"Although I would take the HD580 today over my EQ'd HD600, this opinion may not be true a month from now. Reviews are a snapshot in time, filled with the biases and constraints of a reviewer's mental state and the limited time they've spent with the gear. It's possible that after a month of listening to the EQ'd HD600 I might prefer its slightly smoother, less dry presentation. It's possible the novelty of the HD580 draws me towards it for the time being. These two headphones are so close that I think it can swing one way or the other. Though I doubt I will revert back to preferring the stock HD600.

Regardless, of the headphones I have in front of me, I prefer the HD580. It just fits my preferences the best. The EQ'd HD600 gets close, very, very close but when A/Bing I would still take the HD580. The regular HD600, despite only 1 - 2 dB of difference overall, is a (relatively) distant second. Just a couple of small EQ bands were enough to bring the HD600 to life."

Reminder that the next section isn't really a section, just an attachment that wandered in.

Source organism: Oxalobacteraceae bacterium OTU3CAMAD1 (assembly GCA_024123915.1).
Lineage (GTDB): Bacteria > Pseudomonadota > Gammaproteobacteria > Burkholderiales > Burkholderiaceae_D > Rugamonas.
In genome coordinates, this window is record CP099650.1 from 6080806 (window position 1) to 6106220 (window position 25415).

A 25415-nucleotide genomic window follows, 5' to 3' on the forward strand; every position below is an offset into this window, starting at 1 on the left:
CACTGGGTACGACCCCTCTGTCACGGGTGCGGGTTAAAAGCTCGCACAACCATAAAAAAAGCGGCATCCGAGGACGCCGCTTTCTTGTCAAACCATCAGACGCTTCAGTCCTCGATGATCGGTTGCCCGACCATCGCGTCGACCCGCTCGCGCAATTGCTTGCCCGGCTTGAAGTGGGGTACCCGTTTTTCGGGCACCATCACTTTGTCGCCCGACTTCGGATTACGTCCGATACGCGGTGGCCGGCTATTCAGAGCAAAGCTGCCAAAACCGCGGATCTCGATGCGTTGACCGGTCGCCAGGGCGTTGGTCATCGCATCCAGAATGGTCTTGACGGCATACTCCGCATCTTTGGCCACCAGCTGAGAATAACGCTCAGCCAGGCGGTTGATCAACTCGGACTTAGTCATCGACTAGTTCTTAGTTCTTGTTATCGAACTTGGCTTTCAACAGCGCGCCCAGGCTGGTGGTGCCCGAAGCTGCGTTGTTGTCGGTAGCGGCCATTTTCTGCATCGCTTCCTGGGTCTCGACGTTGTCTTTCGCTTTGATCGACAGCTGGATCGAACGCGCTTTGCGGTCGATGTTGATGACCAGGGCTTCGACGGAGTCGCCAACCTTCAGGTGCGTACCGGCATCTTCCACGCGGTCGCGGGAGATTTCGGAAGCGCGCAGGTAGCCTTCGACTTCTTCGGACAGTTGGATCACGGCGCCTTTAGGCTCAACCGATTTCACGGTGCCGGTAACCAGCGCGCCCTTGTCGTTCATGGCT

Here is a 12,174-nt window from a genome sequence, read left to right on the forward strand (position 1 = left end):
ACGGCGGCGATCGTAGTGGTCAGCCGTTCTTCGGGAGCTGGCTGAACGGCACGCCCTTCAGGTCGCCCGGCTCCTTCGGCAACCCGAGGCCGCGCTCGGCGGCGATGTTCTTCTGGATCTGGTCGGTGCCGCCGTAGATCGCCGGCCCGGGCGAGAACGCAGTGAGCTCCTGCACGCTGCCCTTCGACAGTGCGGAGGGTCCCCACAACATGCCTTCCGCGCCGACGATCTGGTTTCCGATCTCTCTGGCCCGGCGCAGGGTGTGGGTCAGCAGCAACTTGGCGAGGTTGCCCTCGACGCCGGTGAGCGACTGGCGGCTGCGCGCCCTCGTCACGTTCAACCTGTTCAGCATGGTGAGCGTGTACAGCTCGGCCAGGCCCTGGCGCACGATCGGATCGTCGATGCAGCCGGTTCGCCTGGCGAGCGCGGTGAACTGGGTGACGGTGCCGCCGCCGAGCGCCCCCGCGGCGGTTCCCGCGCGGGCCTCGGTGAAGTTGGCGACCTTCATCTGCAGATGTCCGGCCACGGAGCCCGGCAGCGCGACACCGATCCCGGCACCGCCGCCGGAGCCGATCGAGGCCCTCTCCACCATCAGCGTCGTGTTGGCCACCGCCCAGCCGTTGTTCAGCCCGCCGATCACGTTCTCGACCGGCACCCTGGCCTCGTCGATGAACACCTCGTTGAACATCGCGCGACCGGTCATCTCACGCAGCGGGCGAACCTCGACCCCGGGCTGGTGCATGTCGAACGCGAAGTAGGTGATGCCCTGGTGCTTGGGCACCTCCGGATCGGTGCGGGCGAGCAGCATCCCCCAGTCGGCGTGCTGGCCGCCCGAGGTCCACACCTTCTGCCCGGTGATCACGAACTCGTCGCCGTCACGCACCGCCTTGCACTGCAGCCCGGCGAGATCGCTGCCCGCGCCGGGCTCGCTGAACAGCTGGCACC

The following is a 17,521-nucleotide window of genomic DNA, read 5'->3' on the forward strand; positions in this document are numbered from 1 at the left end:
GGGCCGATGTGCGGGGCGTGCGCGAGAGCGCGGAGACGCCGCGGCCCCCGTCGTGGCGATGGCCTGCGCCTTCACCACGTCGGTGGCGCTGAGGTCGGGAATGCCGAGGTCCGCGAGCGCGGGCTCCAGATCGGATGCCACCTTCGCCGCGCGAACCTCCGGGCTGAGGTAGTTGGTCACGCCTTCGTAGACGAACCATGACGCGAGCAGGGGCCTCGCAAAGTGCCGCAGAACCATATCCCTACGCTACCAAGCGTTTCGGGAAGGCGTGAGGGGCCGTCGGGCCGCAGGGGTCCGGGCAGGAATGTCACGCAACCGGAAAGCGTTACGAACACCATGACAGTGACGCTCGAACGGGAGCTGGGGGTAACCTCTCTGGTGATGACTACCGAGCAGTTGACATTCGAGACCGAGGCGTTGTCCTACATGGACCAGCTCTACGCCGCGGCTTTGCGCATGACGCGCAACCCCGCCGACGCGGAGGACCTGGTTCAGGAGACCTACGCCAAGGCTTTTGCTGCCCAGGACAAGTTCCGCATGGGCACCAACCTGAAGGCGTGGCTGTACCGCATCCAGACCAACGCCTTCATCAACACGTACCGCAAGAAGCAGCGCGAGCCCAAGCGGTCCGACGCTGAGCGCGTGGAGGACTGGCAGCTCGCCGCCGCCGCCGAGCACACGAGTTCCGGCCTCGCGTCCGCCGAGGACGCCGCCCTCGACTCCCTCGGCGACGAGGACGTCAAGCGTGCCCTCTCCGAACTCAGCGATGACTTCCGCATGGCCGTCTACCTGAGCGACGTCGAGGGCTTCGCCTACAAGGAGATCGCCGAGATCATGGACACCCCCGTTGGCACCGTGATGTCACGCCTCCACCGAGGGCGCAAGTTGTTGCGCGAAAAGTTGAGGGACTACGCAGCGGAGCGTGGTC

But a month later, I revisited the topic and compared them once again. This time, I found that both headphones were honestly equally good. Their performance is dependent on the genre and vocalist. Female vocals have a slight edginess on the HD580 where the HD600 benefits from its smoothness. However, the clarity of the HD580 allows for male vocals to better stand out. The drier, cleaner sound of the HD580 favors busy rock tracks while the relaxed nature of the HD600 creates musicality for slower acoustic pop tracks.

Ultimately, I'd still probably give the win to the HD580 by an infinitesimally small margin. The majority of music that I listen to falls under rock or a similar genre which is where the HD580 has a minor advantage. Plus, I just prefer its comfort better - it's lighter and the cups aren't so close to my ears. But I don't own the HD580 so I will continue to happily enjoy the HD600.